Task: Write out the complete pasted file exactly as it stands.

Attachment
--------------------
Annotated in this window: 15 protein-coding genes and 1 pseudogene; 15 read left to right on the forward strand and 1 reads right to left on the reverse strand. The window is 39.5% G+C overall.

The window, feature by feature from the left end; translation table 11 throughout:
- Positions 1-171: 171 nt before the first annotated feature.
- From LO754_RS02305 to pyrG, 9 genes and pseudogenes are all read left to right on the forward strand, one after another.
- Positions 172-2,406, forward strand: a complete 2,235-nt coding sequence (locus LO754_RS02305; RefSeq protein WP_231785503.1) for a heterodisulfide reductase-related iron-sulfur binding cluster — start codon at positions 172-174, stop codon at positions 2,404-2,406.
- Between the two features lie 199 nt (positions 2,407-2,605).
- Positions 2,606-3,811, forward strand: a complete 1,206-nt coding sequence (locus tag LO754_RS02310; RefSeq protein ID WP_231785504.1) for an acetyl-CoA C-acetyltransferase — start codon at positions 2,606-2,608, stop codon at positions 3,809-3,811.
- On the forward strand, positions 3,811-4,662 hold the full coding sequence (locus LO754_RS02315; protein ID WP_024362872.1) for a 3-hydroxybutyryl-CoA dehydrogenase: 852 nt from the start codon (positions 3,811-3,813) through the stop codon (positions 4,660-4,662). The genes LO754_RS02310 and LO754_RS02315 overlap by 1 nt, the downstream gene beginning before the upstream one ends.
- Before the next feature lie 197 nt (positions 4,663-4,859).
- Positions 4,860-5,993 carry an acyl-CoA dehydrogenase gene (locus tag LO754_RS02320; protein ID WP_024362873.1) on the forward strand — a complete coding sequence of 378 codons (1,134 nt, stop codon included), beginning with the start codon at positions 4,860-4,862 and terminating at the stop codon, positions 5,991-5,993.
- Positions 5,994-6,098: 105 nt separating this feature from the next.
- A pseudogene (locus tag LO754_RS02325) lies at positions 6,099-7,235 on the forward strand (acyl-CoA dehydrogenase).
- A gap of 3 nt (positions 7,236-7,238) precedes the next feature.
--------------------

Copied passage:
Annotated in this window: 15 protein-coding genes and 1 pseudogene; 15 read left to right on the forward strand and 1 reads right to left on the reverse strand. The window is 39.5% G+C overall.

The window, feature by feature from the left end; translation table 11 throughout:
- Positions 1-171: 171 nt before the first annotated feature.
- From LO754_RS02305 to pyrG, 9 genes and pseudogenes are all read left to right on the forward strand, one after another.
- Positions 172-2,406, forward strand: a complete 2,235-nt coding sequence (locus LO754_RS02305; RefSeq protein WP_231785503.1) for a heterodisulfide reductase-related iron-sulfur binding cluster — start codon at positions 172-174, stop codon at positions 2,404-2,406.
- Between the two features lie 199 nt (positions 2,407-2,605).
- Positions 2,606-3,811, forward strand: a complete 1,206-nt coding sequence (locus tag LO754_RS02310; RefSeq protein ID WP_231785504.1) for an acetyl-CoA C-acetyltransferase — start codon at positions 2,606-2,608, stop codon at positions 3,809-3,811.
- On the forward strand, positions 3,811-4,662 hold the full coding sequence (locus LO754_RS02315; protein ID WP_024362872.1) for a 3-hydroxybutyryl-CoA dehydrogenase: 852 nt from the start codon (positions 3,811-3,813) through the stop codon (positions 4,660-4,662). The genes LO754_RS02310 and LO754_RS02315 overlap by 1 nt, the downstream gene beginning before the upstream one ends.
- Before the next feature lie 197 nt (positions 4,663-4,859).
- Positions 4,860-5,993 carry an acyl-CoA dehydrogenase gene (locus tag LO754_RS02320; protein ID WP_024362873.1) on the forward strand — a complete coding sequence of 378 codons (1,134 nt, stop codon included), beginning with the start codon at positions 4,860-4,862 and terminating at the stop codon, positions 5,991-5,993.
- Positions 5,994-6,098: 105 nt separating this feature from the next.
- A pseudogene (locus tag LO754_RS02325) lies at positions 6,099-7,235 on the forward strand (acyl-CoA dehydrogenase).
- A gap of 3 nt (positions 7,236-7,238) precedes the next feature.